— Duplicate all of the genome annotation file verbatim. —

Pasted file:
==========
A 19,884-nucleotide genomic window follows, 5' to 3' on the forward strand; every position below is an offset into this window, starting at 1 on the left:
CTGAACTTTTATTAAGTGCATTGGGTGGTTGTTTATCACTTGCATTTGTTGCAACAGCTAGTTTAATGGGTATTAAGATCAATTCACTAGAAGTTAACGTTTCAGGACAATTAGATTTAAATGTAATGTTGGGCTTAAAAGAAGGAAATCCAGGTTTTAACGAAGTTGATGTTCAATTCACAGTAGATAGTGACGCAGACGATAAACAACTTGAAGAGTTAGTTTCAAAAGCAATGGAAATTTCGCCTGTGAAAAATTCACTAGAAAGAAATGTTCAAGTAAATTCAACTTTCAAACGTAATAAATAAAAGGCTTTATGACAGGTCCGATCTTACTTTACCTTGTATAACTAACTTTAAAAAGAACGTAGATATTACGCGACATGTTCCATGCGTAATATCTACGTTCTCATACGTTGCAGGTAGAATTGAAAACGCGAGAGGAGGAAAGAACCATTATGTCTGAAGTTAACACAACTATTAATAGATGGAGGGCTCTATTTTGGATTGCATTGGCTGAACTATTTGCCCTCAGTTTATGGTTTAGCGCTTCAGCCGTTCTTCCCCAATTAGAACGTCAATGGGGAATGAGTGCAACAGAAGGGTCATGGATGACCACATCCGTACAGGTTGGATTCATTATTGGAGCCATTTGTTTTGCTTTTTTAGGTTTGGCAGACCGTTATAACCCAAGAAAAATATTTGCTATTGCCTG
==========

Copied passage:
A 19,884-nucleotide genomic window follows, 5' to 3' on the forward strand; every position below is an offset into this window, starting at 1 on the left:
CTGAACTTTTATTAAGTGCATTGGGTGGTTGTTTATCACTTGCATTTGTTGCAACAGCTAGTTTAATGGGTATTAAGATCAATTCACTAGAAGTTAACGTTTCAGGACAATTAGATTTAAATGTAATGTTGGGCTTAAAAGAAGGAAATCCAGGTTTTAACGAAGTTGATGTTCAATTCACAGTAGATAGTGACGCAGACGATAAACAACTTGAAGAGTTAGTTTCAAAAGCAATGGAAATTTCGCCTGTGAAAAATTCACTAGAAAGAAATGTTCAAGTAAATTCAACTTTCAAACGTAATAAATAAAAGGCTTTATGACAGGTCCGATCTTACTTTACCTTGTATAACTAACTTTAAAAAGAACGTAGATATTACGCGACATGTTCCATGCGTAATATCTACGTTCTCATACGTTGCAGGTAGAATTGAAAACGCGAGAGGAGGAAAGAACCATTATGTCTGAAGTTAACACAACTATTAATAGATGGAGGGCTCTATTTTGGATTGCATTGGCTGAACTATTTGCCCTCAGTTTATGGTTTAGCGCTTCAGCCGTTCTTCCCCAATTAGAACGTCAATGGGGAATGAGTGCAACAGAAGGGTCATGGATGACCACATCCGTACAGGTTGGATTCATTATTGGAGCCATTTGTTTTGCTTTTTTAGGTTTGGCAGACCGTTATAACCCAAGAAAAATATTTGCTATTGCCTG